They learned “a place to stand in and what to wait in.”  They stood in their ardent faith, and waited in the expectation that the living presence of God and the Light of Christ within would become manifest among them.

It is key that they waited in “pure silence,” sometimes for hours.  This was an outward silence, with “no language, tongue nor speech” from anyone.  Equally or more important, it was also an inward silence: their minds were “out of all things.”  In his “Epistle To All People Upon The Earth,” George Fox advised everyone to be “still from your own thoughts and imaginations, and desires and counsels of your own hearts, and motions, and will.” In this inward stillness they waited to experience the indwelling presence of God. 

Patient, expectant waiting can open to a direct awareness of that divine Presence.  When that happens to a person, Fox says, “that of God manifested in him, leads his mind up to God, [and] he comes to the quiet and peaceable life and comes to retain God in his knowledge….”  In the silence, the inward Light reveals or “shows” the individual and the group their true condition.  They are led to a higher kind of knowing, another level of consciousness.  According to Fox, those who patiently practice this silent waiting, “such shall find mercy of God, when their minds are guided up unto God, and … in one half hour have more peace and satisfaction, than they have had from all other teachers of the world all their life time.” 

Such experiences, whether they occur in solitude or in a gathered meeting for worship, can have a lasting and transforming effect.  According to Fox, they show people how to “find and feel the way of peace,” and lead them “to grow up in that life the scriptures were given forth from, and the life the saints lived in.” 

In beautiful advice for finding and entering into the inward divine Presence, Isaac Penington instructs people to, “Give over thine own willing; give over thine own running; give over thine own desiring to know or to be any thing.”  When the mind and will become silent, no longer grasping for anything, then one can, “sink down to the seed which God sows in the heart, and let that grow in thee, and be in thee, and breathe in thee, and act in thee….” 

Penington, Fox, and many other early Friends speak of the presence of God experienced in the heart.  In his descriptions of the powerful gathered meetings at the beginning of Quakerism, Francis Howgill tells of a spiritual fire being kindled in the heart, and of the hearts of those present becoming united with others and with God:

[H]oly resolutions were kindled in our hearts as a fire which the Life kindled in us to serve the Lord while we had a being…. And from that day forward, our hearts were knit unto the Lord and one unto another in true and fervent love, in the covenant of Life with God…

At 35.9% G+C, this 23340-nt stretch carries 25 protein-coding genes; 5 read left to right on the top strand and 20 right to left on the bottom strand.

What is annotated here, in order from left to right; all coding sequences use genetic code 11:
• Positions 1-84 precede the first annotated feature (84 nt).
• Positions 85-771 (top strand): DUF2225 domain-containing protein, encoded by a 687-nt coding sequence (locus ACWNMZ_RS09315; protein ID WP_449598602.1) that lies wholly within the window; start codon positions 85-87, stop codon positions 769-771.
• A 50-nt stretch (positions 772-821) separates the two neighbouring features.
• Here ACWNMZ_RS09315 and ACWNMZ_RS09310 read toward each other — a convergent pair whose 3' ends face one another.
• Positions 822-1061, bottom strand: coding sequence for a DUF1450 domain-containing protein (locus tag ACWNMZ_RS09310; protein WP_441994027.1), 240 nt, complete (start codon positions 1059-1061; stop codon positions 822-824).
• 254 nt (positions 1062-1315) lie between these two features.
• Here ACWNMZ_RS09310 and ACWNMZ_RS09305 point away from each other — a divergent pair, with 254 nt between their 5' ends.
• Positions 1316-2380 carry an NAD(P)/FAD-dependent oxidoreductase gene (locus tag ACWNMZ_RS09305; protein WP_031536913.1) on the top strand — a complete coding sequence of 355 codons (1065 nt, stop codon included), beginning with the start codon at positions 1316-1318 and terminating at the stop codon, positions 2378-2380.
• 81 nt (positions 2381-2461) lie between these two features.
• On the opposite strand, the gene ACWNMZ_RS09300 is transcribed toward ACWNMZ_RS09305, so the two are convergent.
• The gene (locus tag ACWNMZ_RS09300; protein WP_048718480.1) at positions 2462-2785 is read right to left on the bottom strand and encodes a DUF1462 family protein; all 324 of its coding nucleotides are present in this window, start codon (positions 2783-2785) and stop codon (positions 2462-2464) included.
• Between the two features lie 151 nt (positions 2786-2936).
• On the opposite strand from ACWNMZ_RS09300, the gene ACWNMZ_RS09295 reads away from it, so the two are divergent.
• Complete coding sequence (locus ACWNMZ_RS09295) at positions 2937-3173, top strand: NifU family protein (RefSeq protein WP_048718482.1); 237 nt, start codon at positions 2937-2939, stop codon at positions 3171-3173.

Shifting to the Heart: Have you experienced your mind becoming still and your awareness shifting to another level of consciousness?  Has a stillness of mind helped open your heart to divine love and passion? 

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Barn at dusk tall crop

You can order Marcelle Martin’s new book, Our Life is Love: the Quaker Spiritual Journey, from Inner Light Books. It’s available in hardback, paperback, and ebook.  The book was designed to be a resource for both individuals and groups to explore their own experiences of the ten elements of the Quaker spiritual journey. QuakerBooks provides discounts for books ordered in quantity.

On the weekend of April 8-10, 2016, Pendle Hill is hosting a workshop on Our Life is Love to explore how the ten elements of the Quaker spiritual journey manifest in our own experience.  Together participants will practice opening more fully to the presence and teaching of God within, and encourage each other to live the truth of Love more passionately.

© 2016 Marcelle Martin

Posted in Contemplative spirituality, Learning from Early Friends, Mysticism, Quaker Faith Today, Radical Christianity | Tagged , , , , , , , , , , , , , , , , , , , , | 6 Comments

The Fruit of Long Labor

At the age of five I wrote my first story, on the back of used computer paper my father brought home. By the time I was six, I felt certain I had been born to write books. In the fifty years since then, I’ve been frustrated and impatient with myself for not having published a book yet. The novel I finished just after I finished graduate school was returned by many agents and publishers with the words, “If you write something more mainstream, send it to us.”

By age twenty-seven, I knew I wasn’t born to write books that conformed to society’s norms and notions; I was ambitious to write something that would make the world a better place. I’d had a powerful spiritual awakening that made me understand life in a whole new way. I passionately wanted to share the truth I’d discovered about the divine reality within us all, present here and now. In love with this amazing truth, I no longer wanted to write fiction. Instead, I wrote hundreds of pages about my own experience. I didn’t feel my story was ready for publication, however.  I did not understand exactly what was happening to me or why, and I also sensed that the real story wasn’t just about me.  I knew others were awakening to a powerful, sacred dimension of life, and I wondered what we were collectively being called to.  I sensed that the growing crises of our time, especially environmental destruction, would require something new of humanity.